Part 6: Concluding Comments

aligning mechanics with chemistry
Concluding comments


Anyone who does breathing work with clients should know at least something about the basics of respiratory physiology and how changing breathing mechanics immediately, profoundly, and precisely alters breathing chemistry. A truly practical understanding, however, of the dynamics of breathing physiology, how it is ultimately governed, how it affects us, and how we interact with it requires knowledge of its psychology, not just the details of its mechanics and chemistry.

Breathing mechanics and breathing chemistry weave together in a dance. In this dance, however, as we embrace the daily diverse circumstances of our lives, everyday-breathing should provide for the alignment of mechanics with chemistry in the service of health, performance, and consciousness. The “chemical axis” of breathing needs to remain within the optimal respiratory envelope, thus meeting
oxygen, carbon dioxide, and acid-base balance requirements.

Everyone has learned breathing habits, positive and negative. Habits are solutions triggered by specific experiences (stimuli) that are sustained by their outcomes. That is, breathing not only serves respiratory requirements (external respiration), but very importantly serves a host of other behavioral and psychological objectives, most of them unconscious. Examples of conscious objectives include: talking, emotional control, relaxation, meditation, psychotherapy, consciousness exploration, and cultivating spiritual awareness. Examples of unconscious objectives include: accessing secondary gain (e.g., headache), feeling in control, accessing emotions (e.g., anger), anxiety reduction, avoiding memories, disconnecting, and many others. Unconscious objectives are achieved through learning breathing habits based on personal experiences. Everyone has learned breathing habits, good and bad, regulated by
specific triggers based on personal history.

The relationship between breathing and respiration, mechanics and chemistry, cannot be fully appreciated without understanding the psychological nature of physiology itself. Breathing, like any other behavior, is motivated and changes as a function of its outcomes. Breathing isn’t simply mindless automation of physiology. And, it isn’t simply physiology to be somehow consciously manipulated in the name of self-help. It’s truly so much more than this. Simply manipulating breathing physiology for well-intended purposes, without regard to the bigger picture, does not do justice to the richness and complexity of breathing.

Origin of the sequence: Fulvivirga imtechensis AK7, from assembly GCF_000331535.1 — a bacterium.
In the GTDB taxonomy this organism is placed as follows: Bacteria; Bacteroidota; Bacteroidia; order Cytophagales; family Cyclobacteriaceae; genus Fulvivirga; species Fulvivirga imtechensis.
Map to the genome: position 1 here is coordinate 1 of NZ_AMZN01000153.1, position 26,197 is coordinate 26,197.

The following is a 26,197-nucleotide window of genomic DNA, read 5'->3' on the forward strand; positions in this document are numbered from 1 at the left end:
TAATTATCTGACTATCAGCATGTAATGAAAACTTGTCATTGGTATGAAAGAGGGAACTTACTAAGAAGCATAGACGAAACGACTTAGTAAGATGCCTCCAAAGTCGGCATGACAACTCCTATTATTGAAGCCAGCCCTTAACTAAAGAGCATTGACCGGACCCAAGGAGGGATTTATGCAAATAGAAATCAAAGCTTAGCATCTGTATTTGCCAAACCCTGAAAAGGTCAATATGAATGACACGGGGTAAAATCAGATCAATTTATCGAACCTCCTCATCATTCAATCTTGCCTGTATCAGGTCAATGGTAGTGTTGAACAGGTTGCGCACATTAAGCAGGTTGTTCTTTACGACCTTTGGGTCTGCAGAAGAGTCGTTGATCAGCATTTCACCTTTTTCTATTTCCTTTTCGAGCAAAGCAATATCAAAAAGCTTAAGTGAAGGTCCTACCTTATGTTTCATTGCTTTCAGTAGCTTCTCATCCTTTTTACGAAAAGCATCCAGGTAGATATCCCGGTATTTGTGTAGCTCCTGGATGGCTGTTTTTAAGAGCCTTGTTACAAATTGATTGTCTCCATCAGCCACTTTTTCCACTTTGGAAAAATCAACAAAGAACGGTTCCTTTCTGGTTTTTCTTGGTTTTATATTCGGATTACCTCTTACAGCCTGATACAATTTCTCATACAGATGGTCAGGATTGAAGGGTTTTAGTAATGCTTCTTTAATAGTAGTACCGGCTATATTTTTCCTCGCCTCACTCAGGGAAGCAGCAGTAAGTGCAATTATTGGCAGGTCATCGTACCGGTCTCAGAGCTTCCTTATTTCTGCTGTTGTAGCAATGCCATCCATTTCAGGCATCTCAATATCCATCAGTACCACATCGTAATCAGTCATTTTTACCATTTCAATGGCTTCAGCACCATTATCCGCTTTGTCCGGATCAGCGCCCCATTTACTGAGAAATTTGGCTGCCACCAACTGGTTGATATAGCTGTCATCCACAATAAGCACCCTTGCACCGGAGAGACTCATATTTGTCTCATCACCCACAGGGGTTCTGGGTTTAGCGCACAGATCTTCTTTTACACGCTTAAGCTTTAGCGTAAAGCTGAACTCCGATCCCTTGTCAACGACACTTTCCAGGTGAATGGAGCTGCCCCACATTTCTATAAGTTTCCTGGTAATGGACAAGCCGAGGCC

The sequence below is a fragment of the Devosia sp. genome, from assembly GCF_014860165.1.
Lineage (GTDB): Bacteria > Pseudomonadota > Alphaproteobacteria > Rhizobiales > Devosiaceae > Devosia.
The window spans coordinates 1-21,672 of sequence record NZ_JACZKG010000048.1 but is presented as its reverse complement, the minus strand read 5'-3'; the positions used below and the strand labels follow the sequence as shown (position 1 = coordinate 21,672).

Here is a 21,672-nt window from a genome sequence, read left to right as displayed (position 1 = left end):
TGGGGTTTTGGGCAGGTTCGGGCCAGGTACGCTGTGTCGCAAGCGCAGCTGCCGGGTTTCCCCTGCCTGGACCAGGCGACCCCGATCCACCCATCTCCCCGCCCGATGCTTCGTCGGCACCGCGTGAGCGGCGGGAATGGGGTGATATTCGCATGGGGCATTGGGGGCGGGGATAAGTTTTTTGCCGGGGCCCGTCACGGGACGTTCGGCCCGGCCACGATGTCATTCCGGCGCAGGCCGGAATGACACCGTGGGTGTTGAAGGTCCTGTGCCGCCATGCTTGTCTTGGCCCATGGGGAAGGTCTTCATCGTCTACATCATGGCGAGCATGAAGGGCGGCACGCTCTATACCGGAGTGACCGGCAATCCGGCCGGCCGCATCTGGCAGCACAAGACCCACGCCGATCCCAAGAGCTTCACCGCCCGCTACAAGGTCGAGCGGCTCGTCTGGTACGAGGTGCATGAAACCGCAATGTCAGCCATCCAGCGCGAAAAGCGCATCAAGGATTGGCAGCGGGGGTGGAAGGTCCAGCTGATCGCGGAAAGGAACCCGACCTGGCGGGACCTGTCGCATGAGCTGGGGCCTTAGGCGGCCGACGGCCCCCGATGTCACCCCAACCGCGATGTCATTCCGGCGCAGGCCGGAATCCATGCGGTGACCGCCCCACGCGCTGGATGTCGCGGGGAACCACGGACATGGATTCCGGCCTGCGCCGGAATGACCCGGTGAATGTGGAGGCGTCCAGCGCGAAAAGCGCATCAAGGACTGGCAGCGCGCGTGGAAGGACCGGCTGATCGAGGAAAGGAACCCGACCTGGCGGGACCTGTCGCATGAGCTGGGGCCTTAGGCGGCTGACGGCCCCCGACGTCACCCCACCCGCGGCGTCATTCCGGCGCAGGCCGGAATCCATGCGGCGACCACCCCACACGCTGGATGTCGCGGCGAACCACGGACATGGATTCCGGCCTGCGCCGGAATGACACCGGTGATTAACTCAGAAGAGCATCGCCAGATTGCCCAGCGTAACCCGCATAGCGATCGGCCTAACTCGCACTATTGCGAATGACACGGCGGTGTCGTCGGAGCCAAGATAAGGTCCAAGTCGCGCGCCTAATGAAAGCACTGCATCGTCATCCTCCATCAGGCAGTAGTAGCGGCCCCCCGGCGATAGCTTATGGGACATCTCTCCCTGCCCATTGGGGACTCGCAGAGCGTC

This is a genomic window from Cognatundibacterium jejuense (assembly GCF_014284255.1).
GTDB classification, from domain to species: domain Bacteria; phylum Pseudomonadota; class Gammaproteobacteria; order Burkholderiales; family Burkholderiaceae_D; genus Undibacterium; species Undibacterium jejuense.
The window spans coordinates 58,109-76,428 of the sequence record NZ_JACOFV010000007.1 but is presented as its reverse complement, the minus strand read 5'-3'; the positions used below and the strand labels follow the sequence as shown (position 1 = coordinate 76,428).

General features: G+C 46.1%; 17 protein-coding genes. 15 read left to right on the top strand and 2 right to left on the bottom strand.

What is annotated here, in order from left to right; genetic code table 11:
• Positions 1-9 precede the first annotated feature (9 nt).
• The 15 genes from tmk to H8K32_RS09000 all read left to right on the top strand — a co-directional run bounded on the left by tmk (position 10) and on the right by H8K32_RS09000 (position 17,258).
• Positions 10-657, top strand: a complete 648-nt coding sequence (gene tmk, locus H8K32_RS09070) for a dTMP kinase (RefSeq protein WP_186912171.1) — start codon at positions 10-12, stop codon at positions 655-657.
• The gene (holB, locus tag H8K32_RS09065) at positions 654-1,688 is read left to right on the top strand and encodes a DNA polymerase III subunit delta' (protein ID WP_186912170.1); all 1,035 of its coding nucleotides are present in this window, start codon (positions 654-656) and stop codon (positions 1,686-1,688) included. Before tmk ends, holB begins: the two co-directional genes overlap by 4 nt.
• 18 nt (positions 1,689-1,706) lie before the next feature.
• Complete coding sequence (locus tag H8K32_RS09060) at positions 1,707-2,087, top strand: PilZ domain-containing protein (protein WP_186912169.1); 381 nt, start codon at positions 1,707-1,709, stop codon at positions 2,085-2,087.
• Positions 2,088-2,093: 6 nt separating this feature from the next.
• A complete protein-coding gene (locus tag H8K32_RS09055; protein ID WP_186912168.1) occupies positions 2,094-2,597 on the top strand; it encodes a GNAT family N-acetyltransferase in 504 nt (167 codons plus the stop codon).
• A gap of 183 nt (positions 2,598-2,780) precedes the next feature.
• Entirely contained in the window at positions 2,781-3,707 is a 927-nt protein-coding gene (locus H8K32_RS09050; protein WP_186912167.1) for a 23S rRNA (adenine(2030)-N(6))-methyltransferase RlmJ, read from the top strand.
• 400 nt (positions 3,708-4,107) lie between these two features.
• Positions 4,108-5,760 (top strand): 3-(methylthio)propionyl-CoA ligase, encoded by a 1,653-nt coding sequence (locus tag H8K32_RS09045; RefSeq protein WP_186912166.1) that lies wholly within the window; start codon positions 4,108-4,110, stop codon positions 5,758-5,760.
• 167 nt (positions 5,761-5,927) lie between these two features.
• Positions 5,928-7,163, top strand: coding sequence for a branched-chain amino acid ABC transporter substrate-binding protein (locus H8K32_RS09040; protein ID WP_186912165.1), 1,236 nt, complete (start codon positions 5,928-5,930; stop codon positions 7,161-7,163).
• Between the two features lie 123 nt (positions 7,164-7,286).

Optimal breathing might best be expressed by the two images which define the Japanese word for breathing: HEART and SELF. Another way of seeing this might be: heart + self = presence. Breathing, in other words, may be a fundamental glue that holds the self and the heart together, making possible a greater personal presence for the world, others, and ourselves.

TABLE 1: HYPOCAPNIA (respiratory alkalosis, overbreathing)
Physiological effects
● Compromised O2 distribution (hemoglobin)
● Compromised nitric oxide distribution (hemoglobin)
● Cerebral vasoconstriction (increased pH)
● Cerebral hypoxia, hypoglycemia, ischemia
● Increased neuronal excitability & contractility
● Neuronal acidosis (lactic acid)
● Sodium and potassium migration into cells (excitability)
● Hyponatremia (sodium deficiency, long term effect)
● Hypokalemia (potassium deficiency)
● Bicarbonate deficiency (long term kidney effect)
● Cerebral excitatory and inhibitory disturbances